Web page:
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### Self-Employment Taxes Explained

1. How to Calculate Self-EmploymentTaxes
2. Pay, \$92,350 Your Share of Payroll Taxes, \$7,650 (Before other taxes are withheld) If you earned \$100,000 as an employee, then you would expect \$7,650 (7.65%) to be withheld from your pay for payroll taxes. Employee
3. (Before other taxes are withheld) Your Employer is also paying the same amount in payroll taxes on your behalf, 7.65% of your income. However… When you’re SELF-employed you have to pay both the employer and employee portions of the payroll tax. But the formula is NOT just a straight double of your payroll tax rate from 7.65% to to 15.3% Employee Pay, \$92,350 Your Share of Payroll Taxes, \$7,650 Employer's Share of Payroll Taxes, \$7,650
4. (Before other taxes are withheld) Adding the “employer’s share” slice grew the overall money pie from \$100,000 to \$107,650. If your self-employment income is \$100,000 you don’t pay the same amount of payroll tax out of your \$100,000 that an employee/employer combination is paying out of \$107,650 ..and you shouldn’t! Self-Employed Pay, \$92,350 Your Share of Payroll Taxes, \$7,650 Employer's Share of Payroll Taxes, \$7,650 Why the math gets tricky: (Before other taxes are withheld)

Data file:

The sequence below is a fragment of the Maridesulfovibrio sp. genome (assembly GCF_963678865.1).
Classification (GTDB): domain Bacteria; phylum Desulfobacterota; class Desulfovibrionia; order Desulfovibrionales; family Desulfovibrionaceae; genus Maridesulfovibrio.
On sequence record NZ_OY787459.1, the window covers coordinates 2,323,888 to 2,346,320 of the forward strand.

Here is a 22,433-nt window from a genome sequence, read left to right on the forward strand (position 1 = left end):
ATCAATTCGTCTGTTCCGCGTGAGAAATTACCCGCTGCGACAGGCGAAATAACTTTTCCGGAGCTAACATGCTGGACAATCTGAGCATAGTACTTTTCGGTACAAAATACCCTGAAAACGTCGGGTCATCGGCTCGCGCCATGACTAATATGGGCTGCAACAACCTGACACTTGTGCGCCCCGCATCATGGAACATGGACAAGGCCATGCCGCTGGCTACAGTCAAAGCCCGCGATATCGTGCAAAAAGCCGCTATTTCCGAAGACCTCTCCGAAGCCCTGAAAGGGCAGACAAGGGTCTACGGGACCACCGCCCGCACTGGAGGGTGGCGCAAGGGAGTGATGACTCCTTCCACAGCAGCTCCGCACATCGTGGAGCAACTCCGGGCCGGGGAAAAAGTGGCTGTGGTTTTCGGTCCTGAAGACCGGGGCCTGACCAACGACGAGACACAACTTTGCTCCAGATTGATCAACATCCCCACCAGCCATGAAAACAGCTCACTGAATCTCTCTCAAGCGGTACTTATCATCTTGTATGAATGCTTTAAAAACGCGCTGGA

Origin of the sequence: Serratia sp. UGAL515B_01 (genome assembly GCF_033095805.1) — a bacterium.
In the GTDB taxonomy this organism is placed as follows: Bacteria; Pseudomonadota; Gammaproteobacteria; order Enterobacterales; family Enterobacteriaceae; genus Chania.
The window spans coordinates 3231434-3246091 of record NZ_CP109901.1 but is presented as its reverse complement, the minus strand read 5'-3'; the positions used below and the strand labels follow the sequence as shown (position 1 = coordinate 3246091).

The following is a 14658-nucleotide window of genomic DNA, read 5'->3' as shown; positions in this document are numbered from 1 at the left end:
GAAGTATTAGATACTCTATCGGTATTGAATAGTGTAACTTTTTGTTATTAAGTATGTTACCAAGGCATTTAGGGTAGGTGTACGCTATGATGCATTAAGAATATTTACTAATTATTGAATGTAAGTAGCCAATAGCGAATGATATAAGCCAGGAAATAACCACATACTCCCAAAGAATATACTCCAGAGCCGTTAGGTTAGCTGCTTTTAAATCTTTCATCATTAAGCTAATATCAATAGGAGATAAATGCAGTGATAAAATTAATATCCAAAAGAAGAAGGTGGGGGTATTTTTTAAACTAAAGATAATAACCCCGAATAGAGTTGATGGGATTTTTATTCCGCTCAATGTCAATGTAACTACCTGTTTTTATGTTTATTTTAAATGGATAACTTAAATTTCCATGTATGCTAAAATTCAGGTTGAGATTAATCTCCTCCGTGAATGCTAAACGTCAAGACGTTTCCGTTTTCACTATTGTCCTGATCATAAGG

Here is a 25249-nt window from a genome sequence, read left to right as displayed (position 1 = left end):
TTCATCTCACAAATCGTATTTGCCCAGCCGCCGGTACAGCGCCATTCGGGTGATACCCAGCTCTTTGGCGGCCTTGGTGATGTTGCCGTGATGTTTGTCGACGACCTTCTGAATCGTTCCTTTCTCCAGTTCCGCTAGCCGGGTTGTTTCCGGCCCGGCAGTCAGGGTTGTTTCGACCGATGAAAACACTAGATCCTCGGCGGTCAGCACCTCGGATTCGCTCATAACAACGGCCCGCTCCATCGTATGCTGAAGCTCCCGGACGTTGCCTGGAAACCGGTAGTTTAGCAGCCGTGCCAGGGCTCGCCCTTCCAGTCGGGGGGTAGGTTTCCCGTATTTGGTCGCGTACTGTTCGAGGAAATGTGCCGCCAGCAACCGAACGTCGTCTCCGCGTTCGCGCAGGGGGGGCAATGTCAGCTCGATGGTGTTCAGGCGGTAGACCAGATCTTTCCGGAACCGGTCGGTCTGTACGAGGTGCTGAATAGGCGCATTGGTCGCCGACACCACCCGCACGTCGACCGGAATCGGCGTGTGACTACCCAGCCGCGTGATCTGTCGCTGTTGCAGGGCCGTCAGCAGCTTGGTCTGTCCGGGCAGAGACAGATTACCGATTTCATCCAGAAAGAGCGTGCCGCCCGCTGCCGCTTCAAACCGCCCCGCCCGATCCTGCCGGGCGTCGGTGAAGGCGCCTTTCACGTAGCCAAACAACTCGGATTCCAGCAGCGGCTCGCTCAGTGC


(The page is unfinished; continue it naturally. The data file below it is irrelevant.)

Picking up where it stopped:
5. The IRS allows you to subtract 7.65% of your self-employment income before you calculate the self-employment tax. In our \$100,000 example it looks like this: 15.3% X (1-0.0765) X \$100,000 = 15.3% X 0.9235 X \$100,000 = \$14,130 (or 14.130%) Self-Employed The IRS Solution! Pay, \$92,350 Your Share of Payroll Taxes, \$7,650 Employer's Share of Payroll Taxes, \$7,650 (Before other taxes are withheld)
6. Paying 14.130% in Self- Employment taxes isn’t fun, but it’s better than paying 15.3%. In this example it’s \$1,170 better! And now you know why the IRS has that goofy adjustment formula when figuring your self-employment tax If you have questions contact me at http://pimtax.com/contact-form
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